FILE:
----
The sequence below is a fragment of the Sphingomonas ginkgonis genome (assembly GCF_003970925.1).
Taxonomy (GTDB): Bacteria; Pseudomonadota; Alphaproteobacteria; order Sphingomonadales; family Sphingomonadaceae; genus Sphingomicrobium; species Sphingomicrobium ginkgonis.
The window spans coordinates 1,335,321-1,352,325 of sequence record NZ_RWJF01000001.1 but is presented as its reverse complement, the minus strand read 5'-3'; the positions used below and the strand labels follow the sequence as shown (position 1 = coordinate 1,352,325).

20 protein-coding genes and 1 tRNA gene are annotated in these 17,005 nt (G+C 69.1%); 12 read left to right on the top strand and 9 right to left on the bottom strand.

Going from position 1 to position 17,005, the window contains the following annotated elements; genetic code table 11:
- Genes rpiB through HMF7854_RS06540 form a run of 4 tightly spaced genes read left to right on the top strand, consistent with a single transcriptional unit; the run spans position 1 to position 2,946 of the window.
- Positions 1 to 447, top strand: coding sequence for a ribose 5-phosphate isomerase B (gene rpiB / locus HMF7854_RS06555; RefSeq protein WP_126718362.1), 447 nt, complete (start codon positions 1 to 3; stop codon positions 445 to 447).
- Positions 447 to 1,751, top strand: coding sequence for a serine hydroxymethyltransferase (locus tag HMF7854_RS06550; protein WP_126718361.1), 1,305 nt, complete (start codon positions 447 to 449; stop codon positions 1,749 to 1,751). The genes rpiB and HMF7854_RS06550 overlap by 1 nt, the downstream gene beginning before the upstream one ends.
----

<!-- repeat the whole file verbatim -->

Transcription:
The sequence below is a fragment of the Sphingomonas ginkgonis genome (assembly GCF_003970925.1).
Taxonomy (GTDB): Bacteria; Pseudomonadota; Alphaproteobacteria; order Sphingomonadales; family Sphingomonadaceae; genus Sphingomicrobium; species Sphingomicrobium ginkgonis.
The window spans coordinates 1,335,321-1,352,325 of sequence record NZ_RWJF01000001.1 but is presented as its reverse complement, the minus strand read 5'-3'; the positions used below and the strand labels follow the sequence as shown (position 1 = coordinate 1,352,325).

20 protein-coding genes and 1 tRNA gene are annotated in these 17,005 nt (G+C 69.1%); 12 read left to right on the top strand and 9 right to left on the bottom strand.

Going from position 1 to position 17,005, the window contains the following annotated elements; genetic code table 11:
- Genes rpiB through HMF7854_RS06540 form a run of 4 tightly spaced genes read left to right on the top strand, consistent with a single transcriptional unit; the run spans position 1 to position 2,946 of the window.
- Positions 1 to 447, top strand: coding sequence for a ribose 5-phosphate isomerase B (gene rpiB / locus HMF7854_RS06555; RefSeq protein WP_126718362.1), 447 nt, complete (start codon positions 1 to 3; stop codon positions 445 to 447).
- Positions 447 to 1,751, top strand: coding sequence for a serine hydroxymethyltransferase (locus tag HMF7854_RS06550; protein WP_126718361.1), 1,305 nt, complete (start codon positions 447 to 449; stop codon positions 1,749 to 1,751). The genes rpiB and HMF7854_RS06550 overlap by 1 nt, the downstream gene beginning before the upstream one ends.